The amount of treatment the water receives is determined by how it will be used. After treatment, water is used for irrigation at golf courses, parks and other large turf areas; industrial processes such as power generation; and soil compaction and dust control at construction sites.

With additional treatment, the water can be stored in the aquifer where it blends with our underground water supplies. Advanced treatment produces water that is purer than drinking water and exceeds all drinking water standards.

Our videos show how we reuse water in El Paso, and the reclaimed water section of our website explains why water should be used more than once.

Water conservation is extremely important in desert areas such as El Paso. We have finite water resources, and reducing water use stretches our water supplies. Conservation helps us conserve water for future generations. It is also our first line of defense against drought.

Our conservation program has been very successful. Daily water use averaged nearly 200 gallons per person in 1991 when the program began. Over the years, the program's education, enforcement and incentives have helped reduce daily water use to 134 gallons per day.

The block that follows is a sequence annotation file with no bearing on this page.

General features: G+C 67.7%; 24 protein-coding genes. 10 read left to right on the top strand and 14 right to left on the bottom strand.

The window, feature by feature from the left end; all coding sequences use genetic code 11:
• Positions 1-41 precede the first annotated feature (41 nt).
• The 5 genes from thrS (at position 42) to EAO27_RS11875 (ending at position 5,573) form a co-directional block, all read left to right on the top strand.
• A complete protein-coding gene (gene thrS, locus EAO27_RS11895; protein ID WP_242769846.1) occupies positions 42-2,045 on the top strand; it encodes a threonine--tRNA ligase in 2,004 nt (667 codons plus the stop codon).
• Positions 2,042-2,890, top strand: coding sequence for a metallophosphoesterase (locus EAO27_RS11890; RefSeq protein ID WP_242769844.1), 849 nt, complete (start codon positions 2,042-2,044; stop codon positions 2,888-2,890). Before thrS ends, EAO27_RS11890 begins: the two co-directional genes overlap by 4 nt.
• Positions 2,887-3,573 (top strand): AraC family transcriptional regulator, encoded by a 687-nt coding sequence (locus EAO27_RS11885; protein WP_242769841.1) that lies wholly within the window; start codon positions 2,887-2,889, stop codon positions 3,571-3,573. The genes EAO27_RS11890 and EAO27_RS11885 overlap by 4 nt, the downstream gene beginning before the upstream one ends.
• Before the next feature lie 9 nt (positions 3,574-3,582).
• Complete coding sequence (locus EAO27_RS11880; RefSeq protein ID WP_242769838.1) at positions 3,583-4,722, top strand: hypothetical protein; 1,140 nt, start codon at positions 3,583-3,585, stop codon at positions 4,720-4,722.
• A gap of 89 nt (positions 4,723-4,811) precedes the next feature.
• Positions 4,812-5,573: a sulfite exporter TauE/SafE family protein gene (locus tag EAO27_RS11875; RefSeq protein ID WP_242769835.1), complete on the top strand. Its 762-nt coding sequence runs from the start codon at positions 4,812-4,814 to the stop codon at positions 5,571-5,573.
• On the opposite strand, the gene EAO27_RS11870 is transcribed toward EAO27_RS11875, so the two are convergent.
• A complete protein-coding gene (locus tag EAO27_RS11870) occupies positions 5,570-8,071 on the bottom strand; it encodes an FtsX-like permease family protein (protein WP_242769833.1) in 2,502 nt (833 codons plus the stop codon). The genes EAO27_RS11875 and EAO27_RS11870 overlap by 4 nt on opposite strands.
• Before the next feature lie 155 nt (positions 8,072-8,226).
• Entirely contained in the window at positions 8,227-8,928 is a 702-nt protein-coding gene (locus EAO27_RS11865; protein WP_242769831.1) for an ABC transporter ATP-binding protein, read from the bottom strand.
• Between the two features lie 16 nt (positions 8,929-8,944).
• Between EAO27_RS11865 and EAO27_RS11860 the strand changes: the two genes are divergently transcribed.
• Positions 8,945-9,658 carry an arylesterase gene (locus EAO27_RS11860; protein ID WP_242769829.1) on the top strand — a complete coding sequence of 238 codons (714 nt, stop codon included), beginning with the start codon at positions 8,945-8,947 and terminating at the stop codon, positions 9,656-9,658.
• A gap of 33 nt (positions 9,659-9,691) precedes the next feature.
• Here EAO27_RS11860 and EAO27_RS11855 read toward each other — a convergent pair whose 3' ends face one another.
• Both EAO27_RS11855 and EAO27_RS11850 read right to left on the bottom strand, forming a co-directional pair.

El Paso's water conservation ordinance bans water-wasting practices and activities. It also includes the landscape watering schedule that regulates watering days and times. Our rebates encouraged customers to purchase water-efficient appliances, plumbing fixtures and landscaping. Our incentive programs reduced water use by more than 3 billion gallons per year.

Our low-flow showerhead program and rate structure provide additional incentives for conservation. The cost increases when large amounts of water are used to irrigate lawns and gardens. A higher than usual water bill reminds customers that water is a precious commodity and encourages them to conserve.